San Francisco is nation’s major city least likely to have a household with kids

By Justin Pritchard Associated Press Writer
Wednesday October 03, 2001

SAN FRANCISCO — Some of the nation’s most kid-friendly cities are struggling to keep their children. Recent census figures show they aren’t faring too well. 

While San Francisco boomed during the 1990s, it ended the decade with 4,100 fewer kids than it began. This youthful city has passed Seattle to become the major American city least likely to have a household with kids. 

The lure of bigger back yards and better schools in the suburbs continued to draw families away from desirable cities such as Austin, Texas and Portland, Ore. Mighty housing costs muscled out others. 

“It’s just crazy that I can’t live where I’m from,” said Laurie Alessandra, 35, a native San Franciscan who left to find an affordable two-bedroom apartment for her partner and twin girls she is adopting. “It breaks my heart. It’s a cool city for kids.” 

Indeed, many of the kid-bare cities rank as the nation’s most kid-compatible places. Portland, Seattle and San Francisco rated among the top five major cities for kids in one 2001 survey. 

“You would think that people with kids would gravitate toward these cities,” said Tim Cline of Zero Population Growth, the Washington, D.C.-based group that ranked the cities. 

Instead, San Francisco has polished its reputation as a destination for those old enough to vote but too young for a mid-life crisis. 

“Cities actually serve as marriage markets,” said Edward Glaeser, a Harvard professor of urban economy. “They’re attractive places for young singles to be.” 

In San Francisco, puppies have become as prevalent as toddlers — there are an estimated 100,000 dogs in a city with 112,800 residents under age 18.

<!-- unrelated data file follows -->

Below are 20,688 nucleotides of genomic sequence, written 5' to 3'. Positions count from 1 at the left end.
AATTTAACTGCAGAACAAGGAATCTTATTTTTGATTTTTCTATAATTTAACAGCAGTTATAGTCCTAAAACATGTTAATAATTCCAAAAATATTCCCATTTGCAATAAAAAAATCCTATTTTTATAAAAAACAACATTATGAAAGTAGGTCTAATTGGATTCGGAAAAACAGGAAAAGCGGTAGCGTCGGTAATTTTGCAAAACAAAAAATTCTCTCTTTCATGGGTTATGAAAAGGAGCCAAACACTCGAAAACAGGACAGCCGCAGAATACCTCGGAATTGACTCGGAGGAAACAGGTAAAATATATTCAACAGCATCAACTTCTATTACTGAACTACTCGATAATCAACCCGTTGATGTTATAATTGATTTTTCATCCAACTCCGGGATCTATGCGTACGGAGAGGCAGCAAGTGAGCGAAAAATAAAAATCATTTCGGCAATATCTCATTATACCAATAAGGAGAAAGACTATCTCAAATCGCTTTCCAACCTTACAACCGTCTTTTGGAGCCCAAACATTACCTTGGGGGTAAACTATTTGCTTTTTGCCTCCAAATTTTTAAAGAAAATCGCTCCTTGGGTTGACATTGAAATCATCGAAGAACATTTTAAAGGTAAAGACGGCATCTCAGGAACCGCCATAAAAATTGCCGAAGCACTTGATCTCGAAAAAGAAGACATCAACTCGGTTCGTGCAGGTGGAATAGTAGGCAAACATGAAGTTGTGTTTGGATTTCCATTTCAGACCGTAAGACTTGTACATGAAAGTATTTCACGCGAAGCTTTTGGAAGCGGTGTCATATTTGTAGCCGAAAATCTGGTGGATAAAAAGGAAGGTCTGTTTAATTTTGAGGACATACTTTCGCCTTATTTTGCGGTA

Other cities, notably industrial metropolises such as Detroit, Baltimore and Milwaukee, also lost under 18 population. But they shrank overall. 

San Francisco was unique among major American cities in that it grew by 53,000 people to 777,000 residents during the 1990s — and still lost kids. Over that span, it also became the nation’s first city to budget for kids’ programs and even impaneled a “children’s council” to coordinate city agencies, said Deborah Alvarez-Rodriguez, director of San Francisco’s department of children, youth and their families. 

“Kids and families are certainly coming in for our services,” said Alvarez-Rodriguez. “What we need now is for them to stay and live here.” 

City leaders are meeting to discuss reversing the alarming trend. 

San Francisco’s school district is the only of California’s 10 largest with a shrinking enrollment. Kids live in fewer than one in five San Francisco households, compared with more than one in three households nationally, according to Census 2000 data. 

Some day-care centers that once had year-long waiting lists now scramble to fill their ranks. 

“We’ve never ever had to go out recruiting children before,” said Judith Baker, who for nearly 30 years has been executive director of the publicly subsidized South of Market Childcare, Inc. 

By the end of August, the center had filled only about 50 of 68 slots for children from low-income families 

Those with the means to leave must choose between their nesting instincts and the rush of city life that attracted them in the first place. 

“We wanted to be able to afford a place with a yard,” said Holly Schick, 32, who moved with her husband, Robin, from San Francisco in 1999 — when their son Isaac was two. 

Not all families are leaving cities in droves. 

In Seattle, where mayors have mounted campaigns to keep kids in town, the under-18 population grew 3 percent even though it didn’t match the city’s overall growth rate of 9 percent, according to census data. 

”(Children) are the canaries in the mine shaft of livability, whether that’s the safety of our streets, or any other criteria,” said deputy mayor Tom Byers. “I don’t think any city can be really healthy without its fair share of kids.”